The architect, Carlos Quevedo, reaches the final of this edition in the category of Best Design of the Year with a single-family home which follows the orography of Cádiz and its natural contrasts.
This project combines steel and concrete structures with sets of unlimited volumes and surfaces which bring both the interior and exterior together.
The architect, Carlos Quevedo, from the Carquero Arquitectura studio has reached the final at the 12th Porcelanosa Awards in the category of ‘Best Design of the Year’ with a house built in Ubrique. Maintaining the architectural order, which is present in the white villages of Andalusia, this single-family home preserves that immaculate white which is typical of the first buildings in the region. It conveys a more modern touch with volumes which are different from each other, along with a mixed structure of steel and concrete. “Taking advantage of local resources, the traditional housing programme in Ubrique is interpreted and adapted by creating a hallway that brings the interior and the exterior together which also reverses the functional programme while seeking the best position of the living area”, the architect himself explains.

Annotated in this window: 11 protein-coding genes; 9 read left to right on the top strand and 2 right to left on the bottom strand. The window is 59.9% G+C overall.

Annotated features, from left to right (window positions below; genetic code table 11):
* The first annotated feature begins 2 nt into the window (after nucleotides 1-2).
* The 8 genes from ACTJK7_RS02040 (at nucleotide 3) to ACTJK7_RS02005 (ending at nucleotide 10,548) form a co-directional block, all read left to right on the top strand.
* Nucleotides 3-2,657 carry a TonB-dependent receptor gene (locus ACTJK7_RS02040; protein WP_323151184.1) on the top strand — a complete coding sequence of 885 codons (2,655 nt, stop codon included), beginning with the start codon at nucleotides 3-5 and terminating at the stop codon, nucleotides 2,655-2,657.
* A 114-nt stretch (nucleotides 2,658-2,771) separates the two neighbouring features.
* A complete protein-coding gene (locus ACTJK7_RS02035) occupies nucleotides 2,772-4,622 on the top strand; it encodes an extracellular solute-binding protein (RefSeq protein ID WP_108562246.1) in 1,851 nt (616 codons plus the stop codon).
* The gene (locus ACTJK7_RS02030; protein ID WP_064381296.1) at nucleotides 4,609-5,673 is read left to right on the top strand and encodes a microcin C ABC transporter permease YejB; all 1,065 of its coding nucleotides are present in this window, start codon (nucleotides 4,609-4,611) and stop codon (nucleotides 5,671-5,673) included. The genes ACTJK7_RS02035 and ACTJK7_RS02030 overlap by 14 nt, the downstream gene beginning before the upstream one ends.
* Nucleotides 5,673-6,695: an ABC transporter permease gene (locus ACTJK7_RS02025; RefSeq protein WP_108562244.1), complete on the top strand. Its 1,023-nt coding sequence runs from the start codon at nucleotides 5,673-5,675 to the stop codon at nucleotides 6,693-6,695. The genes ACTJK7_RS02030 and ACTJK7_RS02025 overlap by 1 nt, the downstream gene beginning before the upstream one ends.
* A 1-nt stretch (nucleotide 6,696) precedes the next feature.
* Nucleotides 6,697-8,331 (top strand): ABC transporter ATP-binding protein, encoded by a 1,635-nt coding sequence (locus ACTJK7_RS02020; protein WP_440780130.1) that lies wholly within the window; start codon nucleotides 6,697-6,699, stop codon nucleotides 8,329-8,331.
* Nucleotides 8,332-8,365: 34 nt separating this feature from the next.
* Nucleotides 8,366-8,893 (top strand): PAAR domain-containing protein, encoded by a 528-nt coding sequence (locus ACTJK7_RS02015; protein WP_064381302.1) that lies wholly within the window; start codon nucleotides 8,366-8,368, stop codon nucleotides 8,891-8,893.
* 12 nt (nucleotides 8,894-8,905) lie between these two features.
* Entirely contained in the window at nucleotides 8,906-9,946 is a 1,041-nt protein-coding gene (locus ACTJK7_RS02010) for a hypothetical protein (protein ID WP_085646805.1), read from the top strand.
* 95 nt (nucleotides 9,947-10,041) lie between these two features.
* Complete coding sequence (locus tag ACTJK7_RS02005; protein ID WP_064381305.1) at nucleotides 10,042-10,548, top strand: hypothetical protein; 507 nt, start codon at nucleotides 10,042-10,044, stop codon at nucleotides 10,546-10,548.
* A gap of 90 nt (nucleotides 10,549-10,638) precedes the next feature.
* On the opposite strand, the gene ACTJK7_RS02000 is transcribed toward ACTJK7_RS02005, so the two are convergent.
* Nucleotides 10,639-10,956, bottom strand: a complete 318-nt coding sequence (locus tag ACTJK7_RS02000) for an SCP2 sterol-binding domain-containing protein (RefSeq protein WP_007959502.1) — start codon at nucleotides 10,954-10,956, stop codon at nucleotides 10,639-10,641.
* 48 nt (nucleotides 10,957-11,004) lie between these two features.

We are dealing with a house with “a diagonal look”, as defined by its creator, that is somehow connected to the Sierra del Caíllo and the Valle del Aljibe through materials from PORCELANOSA Grupo and the renewable energies that make this house work.
The relationship between the countryside and the city is portrayed in the Marmi China wall tiles from Porcelanosa, the Irish Blanco from Venis and the Starwood Minnesota Ash collection from Venis, which is the overall flooring in the house. By bringing these two series together, we can see that respect for urbanism that is typical of the area, which is brought to life with the white wall tiles and the Minnesota Ash ceramic wood in its anti-slip version.
The dynamism of this project, while being uniform regarding its rooms, is a direct result of making use of the Epotech Nature Ash and Colorstuk Especial adhesive materials from Butech, which allow sealing between joints.
Pictures: Carlos Koblischek & Carquero Arquitectura